I’ve reread Julian Barnes’s The Sense of An Ending as part of our Special Reading Project to attempt to review all the Man Booker Prize winners. I first read it when it came out and remember enjoying it, although I had really forgotten what it is about. In my last year of teaching I came across it again as an extract from the beginning of the novel used in an exam as part of a reading assessment. The extract was about those impressionistic memories we have of our school days from later life. I was struck by how unfamiliar the extract seemed; how quickly I could forget a book I spent time reading and enjoyed.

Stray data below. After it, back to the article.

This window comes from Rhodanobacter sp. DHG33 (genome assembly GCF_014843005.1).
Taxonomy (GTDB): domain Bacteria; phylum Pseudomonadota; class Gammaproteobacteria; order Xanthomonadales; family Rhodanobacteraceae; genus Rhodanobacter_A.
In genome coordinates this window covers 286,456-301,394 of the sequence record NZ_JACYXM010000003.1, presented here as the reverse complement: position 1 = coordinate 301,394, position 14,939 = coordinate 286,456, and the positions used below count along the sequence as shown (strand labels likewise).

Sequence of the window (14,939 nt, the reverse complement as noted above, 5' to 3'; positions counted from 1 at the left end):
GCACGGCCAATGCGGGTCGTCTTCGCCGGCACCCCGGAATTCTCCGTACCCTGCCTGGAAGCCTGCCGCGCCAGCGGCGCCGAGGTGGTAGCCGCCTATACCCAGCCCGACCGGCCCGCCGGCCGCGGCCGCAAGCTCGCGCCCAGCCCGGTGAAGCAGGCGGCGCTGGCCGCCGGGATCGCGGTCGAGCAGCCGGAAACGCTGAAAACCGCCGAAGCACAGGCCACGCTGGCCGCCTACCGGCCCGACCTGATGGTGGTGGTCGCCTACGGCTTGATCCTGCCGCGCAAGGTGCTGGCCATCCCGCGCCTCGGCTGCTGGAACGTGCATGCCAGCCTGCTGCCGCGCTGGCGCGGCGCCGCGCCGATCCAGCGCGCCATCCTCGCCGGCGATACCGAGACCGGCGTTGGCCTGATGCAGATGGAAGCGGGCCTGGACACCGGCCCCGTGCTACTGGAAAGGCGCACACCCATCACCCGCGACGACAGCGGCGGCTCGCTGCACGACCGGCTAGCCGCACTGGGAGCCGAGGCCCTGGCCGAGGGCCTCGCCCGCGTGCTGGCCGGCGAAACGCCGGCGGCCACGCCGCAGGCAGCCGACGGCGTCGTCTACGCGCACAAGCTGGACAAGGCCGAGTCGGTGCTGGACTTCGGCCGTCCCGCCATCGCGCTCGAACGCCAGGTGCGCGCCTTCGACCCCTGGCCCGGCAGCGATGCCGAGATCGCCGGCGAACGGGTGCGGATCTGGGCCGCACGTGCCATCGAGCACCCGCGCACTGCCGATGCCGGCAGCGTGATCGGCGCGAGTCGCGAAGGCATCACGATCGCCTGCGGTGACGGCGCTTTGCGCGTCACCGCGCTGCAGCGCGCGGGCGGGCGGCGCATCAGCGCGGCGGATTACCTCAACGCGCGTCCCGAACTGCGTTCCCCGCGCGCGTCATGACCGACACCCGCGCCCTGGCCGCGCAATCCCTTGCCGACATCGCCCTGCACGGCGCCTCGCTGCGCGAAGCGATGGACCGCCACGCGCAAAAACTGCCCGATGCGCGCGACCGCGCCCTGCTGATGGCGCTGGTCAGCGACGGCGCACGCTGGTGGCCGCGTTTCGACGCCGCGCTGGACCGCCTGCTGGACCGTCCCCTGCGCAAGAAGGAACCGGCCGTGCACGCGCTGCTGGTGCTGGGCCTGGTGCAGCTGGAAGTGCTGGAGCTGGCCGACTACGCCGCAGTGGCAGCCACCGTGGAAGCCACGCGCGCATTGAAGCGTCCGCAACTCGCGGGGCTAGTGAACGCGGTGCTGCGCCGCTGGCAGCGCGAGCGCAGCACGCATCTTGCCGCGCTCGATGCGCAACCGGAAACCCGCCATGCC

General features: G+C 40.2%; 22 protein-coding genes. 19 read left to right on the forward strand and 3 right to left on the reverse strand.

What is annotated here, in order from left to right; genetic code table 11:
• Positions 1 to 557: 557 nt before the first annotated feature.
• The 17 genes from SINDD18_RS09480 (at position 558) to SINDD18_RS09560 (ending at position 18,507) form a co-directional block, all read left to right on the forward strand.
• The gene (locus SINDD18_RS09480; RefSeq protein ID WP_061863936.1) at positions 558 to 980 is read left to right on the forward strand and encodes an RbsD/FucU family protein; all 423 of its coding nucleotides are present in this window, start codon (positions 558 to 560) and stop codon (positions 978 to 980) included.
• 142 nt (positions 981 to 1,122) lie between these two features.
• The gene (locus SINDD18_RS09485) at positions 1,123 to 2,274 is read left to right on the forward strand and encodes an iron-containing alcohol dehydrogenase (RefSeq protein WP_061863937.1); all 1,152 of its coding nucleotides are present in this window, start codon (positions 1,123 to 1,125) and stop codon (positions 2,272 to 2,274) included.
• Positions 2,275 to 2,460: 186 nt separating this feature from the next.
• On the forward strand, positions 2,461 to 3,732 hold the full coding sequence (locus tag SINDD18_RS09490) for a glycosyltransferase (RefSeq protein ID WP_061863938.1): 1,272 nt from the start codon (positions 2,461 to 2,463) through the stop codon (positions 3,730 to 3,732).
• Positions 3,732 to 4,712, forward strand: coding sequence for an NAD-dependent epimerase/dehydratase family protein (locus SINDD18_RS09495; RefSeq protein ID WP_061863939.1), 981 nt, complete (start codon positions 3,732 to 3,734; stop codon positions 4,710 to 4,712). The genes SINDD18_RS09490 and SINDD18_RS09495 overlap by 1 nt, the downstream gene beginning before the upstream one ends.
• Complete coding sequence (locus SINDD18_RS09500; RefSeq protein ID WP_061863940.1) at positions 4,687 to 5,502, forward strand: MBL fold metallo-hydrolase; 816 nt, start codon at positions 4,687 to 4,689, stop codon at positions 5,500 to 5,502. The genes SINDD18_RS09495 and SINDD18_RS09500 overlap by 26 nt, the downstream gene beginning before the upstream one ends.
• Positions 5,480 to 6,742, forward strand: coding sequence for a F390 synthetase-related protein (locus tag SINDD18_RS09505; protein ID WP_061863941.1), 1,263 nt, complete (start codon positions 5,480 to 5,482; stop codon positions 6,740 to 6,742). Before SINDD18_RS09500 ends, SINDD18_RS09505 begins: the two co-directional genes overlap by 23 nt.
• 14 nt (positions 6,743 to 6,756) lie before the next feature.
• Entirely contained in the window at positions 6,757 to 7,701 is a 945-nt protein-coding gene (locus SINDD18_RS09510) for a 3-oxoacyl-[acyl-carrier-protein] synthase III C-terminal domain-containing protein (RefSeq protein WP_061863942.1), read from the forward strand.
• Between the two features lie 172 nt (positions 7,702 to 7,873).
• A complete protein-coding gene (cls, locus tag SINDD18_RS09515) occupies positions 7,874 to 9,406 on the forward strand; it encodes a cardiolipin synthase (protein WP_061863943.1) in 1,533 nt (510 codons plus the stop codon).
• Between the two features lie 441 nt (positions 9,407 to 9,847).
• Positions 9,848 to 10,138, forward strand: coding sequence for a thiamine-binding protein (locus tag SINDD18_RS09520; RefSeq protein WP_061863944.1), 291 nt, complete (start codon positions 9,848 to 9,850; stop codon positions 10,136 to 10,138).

Which is what the book is predominantly about; the past and memory. Told from the perspective of Tony Webster in his retirement years, the first part of this book gives an overview of Webster’s life, from his early years at school with his friends Colin, Alex and the new boy Adrian Finn. Adrian is different to the other boys. His intellect surpasses that of their teacher, Old Joe Hunt, and he becomes central to the group’s intellectual development. Webster traces his life from these early memories up to his present older self, now retired and divorced. Webster’s account of his life is patchy and impressionistic, always qualified with the sense of memory’s unreliability. He is aware that his recount of his school years is now little more than a series of anecdotes, and his memories of his early relationship with Veronica is coloured by his inexperience and his sexual frustration at her withholding. Added to this is his shifting perspective as he looks back with an increasing understanding of how things turned out. Of greatest import is his eventual breaking up with Veronica after he is made to feel unworthy at a family weekend, and then Veronica’s later relationship with Adrian. These circumstances and time splits the friendship of the school group apart. Adrian and Veronica’s relationship eventually suffers a terrible end with Adrian’s death, and in the last pages of the opening section of the book, Webster’s narrative is compressed – a seemingly sudden marriage to Margaret and equally sudden appearance of a daughter, Susie, is told succinctly – suggesting both the psychological partiality of perceived time as well as the sense of the mundanity of life, of years slipping away into middle class urbanity, along with his dreams and aspirations, as though the formative years of youth bear a disproportionate weight in defining us. All this may have been the subject of a well-told, if unremarkable novella: the documentation of a life. But with the death of Veronica’s mother and an unusual bequest, Tony is forced to re-evaluate his life and his understanding of his past.